51 billion tons of sand
Total length: Almost 400 miles. Total cost: Up to $600 billion. PInk dots: Areas with high population density.
Image: Groeskamp & Kjellsson
The logistics of their proposal are dizzying:
- NEED would consist of two major sections: NEED-South, a dam connecting France's Breton coast (near Brest) with England's south-west coast. It would measure 161 km (100 mi) in length, with an average depth of 85 m (279 ft) and a maximum depth of 102 m (335 ft).
- NEED-North would consist of several parts, linking the Scottish mainland to the Orkney and Shetland Islands, and from there to Norway. Its total length would be 476 km (296 mi), with an average depth of 127 m (417 ft) and a maximum depth of 321 m (1,053 ft) in the Norwegian Trench.
- NEED would have a combined length of 637 km (396 mi).
- NEED would have a combined volume of 36.2 km3 (8.7 mi3), which would require 51 billion tons of sand. That is equal to one year's worth of global sand use.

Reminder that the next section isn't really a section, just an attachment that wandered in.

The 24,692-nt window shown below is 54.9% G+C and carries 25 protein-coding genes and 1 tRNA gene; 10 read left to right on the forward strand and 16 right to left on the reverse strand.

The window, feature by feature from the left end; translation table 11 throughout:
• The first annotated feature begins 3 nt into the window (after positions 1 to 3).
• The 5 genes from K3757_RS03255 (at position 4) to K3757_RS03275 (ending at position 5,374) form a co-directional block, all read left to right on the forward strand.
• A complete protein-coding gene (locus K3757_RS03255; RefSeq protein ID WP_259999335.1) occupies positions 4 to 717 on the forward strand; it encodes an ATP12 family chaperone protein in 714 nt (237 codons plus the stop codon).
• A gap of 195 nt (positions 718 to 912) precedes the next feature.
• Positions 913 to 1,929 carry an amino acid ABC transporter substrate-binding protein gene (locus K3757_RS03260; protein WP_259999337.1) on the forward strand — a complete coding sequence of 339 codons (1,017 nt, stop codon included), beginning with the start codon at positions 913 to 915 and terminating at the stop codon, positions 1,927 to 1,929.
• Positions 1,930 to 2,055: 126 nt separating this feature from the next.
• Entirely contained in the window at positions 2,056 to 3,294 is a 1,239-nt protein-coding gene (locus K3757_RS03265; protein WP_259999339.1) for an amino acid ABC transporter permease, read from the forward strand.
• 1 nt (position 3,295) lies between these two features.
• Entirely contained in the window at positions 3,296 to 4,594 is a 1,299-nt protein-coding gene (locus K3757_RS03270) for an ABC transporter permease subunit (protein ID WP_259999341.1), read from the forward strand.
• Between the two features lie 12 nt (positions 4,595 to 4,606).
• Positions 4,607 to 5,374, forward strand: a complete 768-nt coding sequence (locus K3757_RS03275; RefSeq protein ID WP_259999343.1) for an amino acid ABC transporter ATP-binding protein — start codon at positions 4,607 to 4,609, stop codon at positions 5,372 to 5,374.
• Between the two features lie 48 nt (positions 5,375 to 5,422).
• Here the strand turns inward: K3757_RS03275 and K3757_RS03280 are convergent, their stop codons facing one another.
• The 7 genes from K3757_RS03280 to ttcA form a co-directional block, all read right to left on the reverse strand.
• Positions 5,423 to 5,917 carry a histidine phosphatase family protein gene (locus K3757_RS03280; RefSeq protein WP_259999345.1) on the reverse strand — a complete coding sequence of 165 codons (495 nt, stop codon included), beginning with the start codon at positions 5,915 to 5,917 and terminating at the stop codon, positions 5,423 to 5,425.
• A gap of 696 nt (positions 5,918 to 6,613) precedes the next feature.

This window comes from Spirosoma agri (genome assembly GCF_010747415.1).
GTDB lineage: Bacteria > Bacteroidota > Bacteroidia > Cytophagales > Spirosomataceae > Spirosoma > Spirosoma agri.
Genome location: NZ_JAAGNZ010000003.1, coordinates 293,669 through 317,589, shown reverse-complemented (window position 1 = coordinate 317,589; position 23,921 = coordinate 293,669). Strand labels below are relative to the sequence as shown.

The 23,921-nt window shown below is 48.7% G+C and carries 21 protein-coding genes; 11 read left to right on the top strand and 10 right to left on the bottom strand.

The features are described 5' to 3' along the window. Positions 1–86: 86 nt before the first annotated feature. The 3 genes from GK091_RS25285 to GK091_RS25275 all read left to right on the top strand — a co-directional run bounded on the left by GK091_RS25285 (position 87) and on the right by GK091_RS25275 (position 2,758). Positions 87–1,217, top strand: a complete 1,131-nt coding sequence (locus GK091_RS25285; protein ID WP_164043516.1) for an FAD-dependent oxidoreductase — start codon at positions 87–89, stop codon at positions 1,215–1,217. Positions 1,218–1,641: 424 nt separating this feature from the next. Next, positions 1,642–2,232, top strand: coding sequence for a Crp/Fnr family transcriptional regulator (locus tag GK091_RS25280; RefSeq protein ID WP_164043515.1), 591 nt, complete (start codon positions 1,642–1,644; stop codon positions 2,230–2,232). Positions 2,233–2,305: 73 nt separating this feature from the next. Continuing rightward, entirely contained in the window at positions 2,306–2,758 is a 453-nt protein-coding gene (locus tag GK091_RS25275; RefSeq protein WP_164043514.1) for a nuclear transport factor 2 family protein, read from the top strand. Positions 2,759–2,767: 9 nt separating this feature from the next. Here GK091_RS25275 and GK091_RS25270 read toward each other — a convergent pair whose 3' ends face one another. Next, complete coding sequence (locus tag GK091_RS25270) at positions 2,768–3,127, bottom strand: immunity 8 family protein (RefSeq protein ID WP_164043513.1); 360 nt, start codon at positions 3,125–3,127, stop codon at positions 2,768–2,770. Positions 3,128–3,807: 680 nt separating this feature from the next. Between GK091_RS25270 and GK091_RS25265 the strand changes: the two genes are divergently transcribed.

- Total price for NEED: Somewhere between €250-€550 billion ($270-$600 bn).
- NEED would protect coastal communities in 15 countries, keeping the feet dry of 25 million to 55 million people; depending on SLR of between 2 to 15 m (6.6 to 49.2 ft), respectively.
What would happen to the Netherlands if the sea level rose by 1.8 m (6 ft): The blue area would flood.
Image: Rijksuniversiteit Groningen
So, how do those alternatives pan out, exactly?
Since so much of most countries' population and economies is located at or near the coast, the cost of doing nothing is extreme: Up to 10 times as high as the main alternatives, protection and retreat. Being scientists rather than politicians, Groeskamp and Kjellsson only considered the latter two.